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|March 2, 2001||Feedback|
Life, non-life risk firms form separate councils
The insurance sector has set up two separate executive councils for life and general insurance companies. The objective being a consensus among the state-owned and private players.
Since the industry has eight players each in life and non-life sectors, the councils will comprise eight members each, who are chief executive officers of the respective companies.
The life insurance executive council will have seven member companies such as HDFC Standard Life, Birla Sun Life, Max New York Life, ICICI Prudential Life, OM Kotak Life, Reliance Life, Tata AIG Life and Life Insurance Corporation of India.
The general insurance executive council will have the four state-owned general insurers and private players such as Tata AIG General, Reliance General, Royal Sundaram Alliance Insurance, and Iffco-Tokoyo Marine.
However, as the Insurance Regulatory & Development Authority (IRDA) approves of more players, representation on the council will be through election.
IRDA members, S Sonig and H Ansari will respectively chair the life insurance and general insurance executive councils.
There will be industry representation on the two councils with Confederation of Indian Industry representing the general insurance sector and Federation of Indian Chambers of Commerce and Industry representing life insurance sector.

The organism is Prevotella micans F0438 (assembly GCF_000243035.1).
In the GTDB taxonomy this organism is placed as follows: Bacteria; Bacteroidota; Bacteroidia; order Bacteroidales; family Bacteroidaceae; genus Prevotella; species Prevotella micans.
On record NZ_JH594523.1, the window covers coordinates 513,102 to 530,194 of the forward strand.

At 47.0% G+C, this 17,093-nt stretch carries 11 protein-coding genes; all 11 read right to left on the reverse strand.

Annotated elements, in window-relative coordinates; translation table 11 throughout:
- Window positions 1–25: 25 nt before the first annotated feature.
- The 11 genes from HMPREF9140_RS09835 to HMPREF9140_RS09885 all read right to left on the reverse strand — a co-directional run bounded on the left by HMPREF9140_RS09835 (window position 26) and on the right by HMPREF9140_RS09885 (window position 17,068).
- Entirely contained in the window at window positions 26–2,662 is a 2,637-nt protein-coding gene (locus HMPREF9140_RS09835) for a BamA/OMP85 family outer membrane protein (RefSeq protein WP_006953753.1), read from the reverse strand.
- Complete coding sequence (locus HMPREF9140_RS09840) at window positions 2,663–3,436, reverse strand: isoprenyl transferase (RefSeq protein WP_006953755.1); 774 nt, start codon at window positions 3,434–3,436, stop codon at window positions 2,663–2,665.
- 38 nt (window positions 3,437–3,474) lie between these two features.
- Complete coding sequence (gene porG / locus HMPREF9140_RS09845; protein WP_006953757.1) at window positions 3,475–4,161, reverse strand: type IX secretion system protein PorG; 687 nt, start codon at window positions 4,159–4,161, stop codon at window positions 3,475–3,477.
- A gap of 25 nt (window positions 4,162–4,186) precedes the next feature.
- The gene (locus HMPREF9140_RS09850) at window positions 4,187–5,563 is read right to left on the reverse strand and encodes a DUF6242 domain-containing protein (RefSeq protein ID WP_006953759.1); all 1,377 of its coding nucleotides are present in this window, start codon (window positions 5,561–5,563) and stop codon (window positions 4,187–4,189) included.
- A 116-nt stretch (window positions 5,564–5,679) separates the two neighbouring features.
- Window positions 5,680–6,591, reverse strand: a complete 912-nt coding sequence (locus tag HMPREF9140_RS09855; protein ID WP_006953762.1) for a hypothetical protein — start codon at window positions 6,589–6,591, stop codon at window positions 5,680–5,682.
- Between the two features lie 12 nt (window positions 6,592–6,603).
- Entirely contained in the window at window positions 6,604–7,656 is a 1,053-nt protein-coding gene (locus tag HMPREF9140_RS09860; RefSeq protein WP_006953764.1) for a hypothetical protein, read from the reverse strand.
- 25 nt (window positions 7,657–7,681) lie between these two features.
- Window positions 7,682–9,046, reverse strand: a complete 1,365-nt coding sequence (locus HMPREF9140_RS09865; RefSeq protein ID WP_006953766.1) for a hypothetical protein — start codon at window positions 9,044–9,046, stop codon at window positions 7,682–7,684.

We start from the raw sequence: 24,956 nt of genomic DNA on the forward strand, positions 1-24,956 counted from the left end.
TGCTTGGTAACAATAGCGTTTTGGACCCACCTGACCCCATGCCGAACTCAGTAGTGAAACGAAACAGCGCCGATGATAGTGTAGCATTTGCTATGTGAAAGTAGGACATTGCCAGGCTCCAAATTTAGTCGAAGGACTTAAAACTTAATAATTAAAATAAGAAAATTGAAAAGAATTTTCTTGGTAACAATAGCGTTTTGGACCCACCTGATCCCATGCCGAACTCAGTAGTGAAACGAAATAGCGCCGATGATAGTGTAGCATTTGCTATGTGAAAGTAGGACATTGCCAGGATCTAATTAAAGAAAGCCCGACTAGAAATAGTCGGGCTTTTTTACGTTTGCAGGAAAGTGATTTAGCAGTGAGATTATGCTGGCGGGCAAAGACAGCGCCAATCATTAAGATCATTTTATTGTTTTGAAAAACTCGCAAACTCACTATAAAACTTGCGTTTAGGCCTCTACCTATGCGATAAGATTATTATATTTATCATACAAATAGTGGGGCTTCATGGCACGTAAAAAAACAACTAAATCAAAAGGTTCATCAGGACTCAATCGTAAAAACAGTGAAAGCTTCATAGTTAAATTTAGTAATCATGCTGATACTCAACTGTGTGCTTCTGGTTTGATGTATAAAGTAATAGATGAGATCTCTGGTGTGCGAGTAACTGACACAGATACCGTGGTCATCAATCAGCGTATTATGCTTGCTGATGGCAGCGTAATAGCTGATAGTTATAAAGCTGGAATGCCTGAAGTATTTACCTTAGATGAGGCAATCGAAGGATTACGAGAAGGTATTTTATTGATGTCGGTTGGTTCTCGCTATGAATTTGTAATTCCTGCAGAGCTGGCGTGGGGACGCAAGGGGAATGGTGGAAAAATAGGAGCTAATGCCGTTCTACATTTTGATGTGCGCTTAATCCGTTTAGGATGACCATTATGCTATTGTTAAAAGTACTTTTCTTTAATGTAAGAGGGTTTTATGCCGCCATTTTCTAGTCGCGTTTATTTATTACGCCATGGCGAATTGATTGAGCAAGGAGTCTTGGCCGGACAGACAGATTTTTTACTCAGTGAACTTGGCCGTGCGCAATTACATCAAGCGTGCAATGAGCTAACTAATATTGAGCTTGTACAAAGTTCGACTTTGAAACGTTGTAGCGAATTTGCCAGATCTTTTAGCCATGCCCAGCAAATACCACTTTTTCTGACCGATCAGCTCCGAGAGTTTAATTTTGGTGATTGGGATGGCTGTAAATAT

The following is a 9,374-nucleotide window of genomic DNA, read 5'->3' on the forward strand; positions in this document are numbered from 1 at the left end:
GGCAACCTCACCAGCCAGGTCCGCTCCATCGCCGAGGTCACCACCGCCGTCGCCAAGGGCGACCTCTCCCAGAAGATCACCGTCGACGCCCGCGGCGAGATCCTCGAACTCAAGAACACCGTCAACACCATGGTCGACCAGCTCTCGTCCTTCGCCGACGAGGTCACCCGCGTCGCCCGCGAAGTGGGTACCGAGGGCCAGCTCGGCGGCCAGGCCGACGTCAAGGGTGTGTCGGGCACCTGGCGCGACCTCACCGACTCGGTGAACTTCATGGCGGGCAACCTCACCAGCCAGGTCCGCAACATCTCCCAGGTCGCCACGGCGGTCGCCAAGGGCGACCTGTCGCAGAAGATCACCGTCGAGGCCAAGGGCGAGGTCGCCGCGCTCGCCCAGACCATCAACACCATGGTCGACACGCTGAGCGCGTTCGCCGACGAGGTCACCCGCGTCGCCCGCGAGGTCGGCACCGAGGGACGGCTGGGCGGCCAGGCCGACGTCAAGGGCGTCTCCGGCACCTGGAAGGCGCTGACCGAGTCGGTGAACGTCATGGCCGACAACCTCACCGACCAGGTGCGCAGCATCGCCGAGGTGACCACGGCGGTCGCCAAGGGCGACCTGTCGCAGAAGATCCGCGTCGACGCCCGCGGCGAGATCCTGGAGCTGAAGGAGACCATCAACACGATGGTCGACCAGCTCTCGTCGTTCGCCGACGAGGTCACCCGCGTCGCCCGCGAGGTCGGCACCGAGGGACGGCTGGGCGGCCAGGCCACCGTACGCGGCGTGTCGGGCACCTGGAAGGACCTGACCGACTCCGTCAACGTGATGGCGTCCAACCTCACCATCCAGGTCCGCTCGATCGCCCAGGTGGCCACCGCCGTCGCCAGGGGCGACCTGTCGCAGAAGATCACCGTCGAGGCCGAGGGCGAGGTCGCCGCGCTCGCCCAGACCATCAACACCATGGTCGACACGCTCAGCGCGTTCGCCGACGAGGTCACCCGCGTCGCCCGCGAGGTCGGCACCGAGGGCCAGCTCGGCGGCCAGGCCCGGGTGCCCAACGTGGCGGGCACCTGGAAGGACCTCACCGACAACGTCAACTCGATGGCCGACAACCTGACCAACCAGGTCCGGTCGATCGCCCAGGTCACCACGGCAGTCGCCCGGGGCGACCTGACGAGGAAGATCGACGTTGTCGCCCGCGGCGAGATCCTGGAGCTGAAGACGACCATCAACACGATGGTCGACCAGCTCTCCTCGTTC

The eight members of the life insurance executive council will have its first meeting in Bombay on March 21 and those of the general insurance executive council will meet on March 22.
The setting up of separate executive councils centres around the need to arrive at a consensus among the respective players and give an industry view to the IRDA. A key agenda for the meeting will be setting up of customer protection fund and the catastrophe fund.
As the businesses of both life and non-life companies differ, individual insurance players have yet to reach a consensus as to whether there ought to be a common fund or two separate funds for customer protection with regards to life and non-life. Further, it is yet to be identified on how the contribution to the fund would be handled --whether it would be in the form of a guarantee or actual percentage contribution based on premium or sum assured.
Moreover, LIC is yet to take a view as to whether it would participate in the fund considering that its payments are backed by sovereign guarantee. In contrast, the state-owned general insurance companies do not have sovereign backing and are thus likely to participate in the fund.